The Haulmaax EX was designed with more vertically angled bolster springs carrying the majority...

The Haulmaax EX was designed with more vertically angled bolster springs carrying the majority of the payload in compression during the empty or lightly loaded condition, resulting in excellent ride quality.

Image courtesy Hendrickson

Headlining several new products introduced at Hendrickson’s Oct. 29 press conference at the North American Commercial Vehicle Show was the Haulmaax EX, which the manufacturer calls the next generation in heavy-duty rubber suspensions.

Available in capacities of 40,000, 46,000, and 52,000 pounds, Haulmaax EX is approved for a variety of vocational applications, according to Hendrickson.

Due to advancements in the progressive load spring technology, the company said Haulmaax EX was designed with more vertically angled bolster springs carrying the majority of the payload in compression during the empty or lightly loaded condition, resulting in excellent ride quality.

As the load increases, ride and stability characteristics of the suspension change to meet the application’s needs without an abrupt change in suspension feel, said Hendrickson. “The superior ride translates to reduced road shock and vibration to the vehicle which contributes to longer service life of the cab, chassis and body equipment and less driver fatigue.”

In addition, to address the growing demand for rubber suspensions across all vocational applications, the Haulmaax EX suspension geometry is optimized to provide increased site rating, increased capacity ranges and improved durability.

“Customers today expect more out of their vocational suspensions and Haulmaax EX exceeds those expectations by expanding on the capabilities of the current Haulmaax design with up to a 70,000 pounds site rating for the 46,000-pound capacity suspension,” said Ashley Dudding, director of engineering for Hendrickson Truck Commercial Vehicle System. The suspension is “extremely rugged, supporting the most demanding vocational applications and offering capacities up to 52,000 pounds.”

New System Adjusts Tire Pressure by Load

Hendrickson also introduced its next-generation tire pressure control system, the Tiremaax Pro-LB. Building on the technology of the existing Tiremaax Pro system, Tiremaax Pro, which can inflate, relieve and equalize tire pressures across all wheel positions, Tiremaax Pro-LB adds the ability to adjust tire pressure based on load.

“The consensus in the market is that most trailer tires are inflated to a pressure greater than necessary for the typical load. The cold tire target pressure setting is often selected based on a maximum expected load, which may only occur occasionally,” said Matt Wilson, director of controls business unit at Hendrickson Trailer Commercial Vehicle System.

“A load-based tire pressure control system allows for an optimal tire pressure, providing the opportunity to reduce tire wear without negatively affecting fuel economy,” he added.

According to Hendrickson, unlike a passenger car, commercial vehicles experience significant changes in overall vehicle weight between the loaded and unloaded condition. The change is so significant the optimum air pressure for the tires is different for loaded versus unloaded vehicles. But the new system “helps eliminate the guesswork of tire pressure management. By monitoring the pressure in the air springs, the new system will react to changing loads automatically, with no input from the driver.”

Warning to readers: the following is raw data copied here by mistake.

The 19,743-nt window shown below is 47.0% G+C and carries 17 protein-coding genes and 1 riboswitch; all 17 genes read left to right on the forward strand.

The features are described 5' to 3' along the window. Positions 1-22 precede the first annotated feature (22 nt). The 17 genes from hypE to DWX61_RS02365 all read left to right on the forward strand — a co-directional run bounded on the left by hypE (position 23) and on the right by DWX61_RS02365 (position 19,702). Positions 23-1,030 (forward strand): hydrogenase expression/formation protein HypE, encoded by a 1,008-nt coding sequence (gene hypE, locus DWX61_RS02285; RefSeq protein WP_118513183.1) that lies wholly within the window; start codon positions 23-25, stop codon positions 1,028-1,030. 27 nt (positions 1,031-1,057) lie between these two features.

As Hendrickson sees it, “now it’s possible for fleets to more accurately achieve the optimum tire pressure during all driving conditions – hot and cold, at sea level and at altitude, and now, empty and loaded. “

Tiremaax Pro-LB will become available in the first half of 2020.

Advanced Wheel-End Sensor Technology

Hendrickson also announced the launch of its Watchman advanced wheel-end sensor technology for trailers, which operates on the vehicle area network developed by Sensata Technologies (NYSE: ST). The initial product offering will include trailer tire pressure monitoring, wheel-end temperature and wheel-end vibration data that will be communicated to the fleet through the tractor telematics system pulling the trailer.

The company noted that it’s working with the Society of Automotive Engineers to develop standards for the industry in the communication of data and fault codes for trailer wheel-end information.

“This common platform will allow the new Hendrickson Watchman wheel-end sensor to be used by OEM manufacturers to provide crucial data from the trailers to their customers,” said Omar Fernandez, director of marketing at Hendrickson Trailer Commercial Vehicle System.

Early warnings of vibration or heat in the wheel-ends will minimize the cost of repairs and maintenance of these crucial components, Hendrickson pointed out. The wheel-end sensor kit will include four battery powered wheel-end sensors that transmit wireless RF signals to the Sensata gateway module, which collects data from the sensors and will be used as the communication hub for the trailer.

The information will then be transmitted from the Sensata gateway module to the tractor electronic control unit, either via a wireless link or hard-wired, and will utilize the SAE J1939 communication protocol.  Additionally, the wheel-end data output from the Sensata gateway module will be made available to on-board trailer telematics devices for transmission to the fleet’s back office.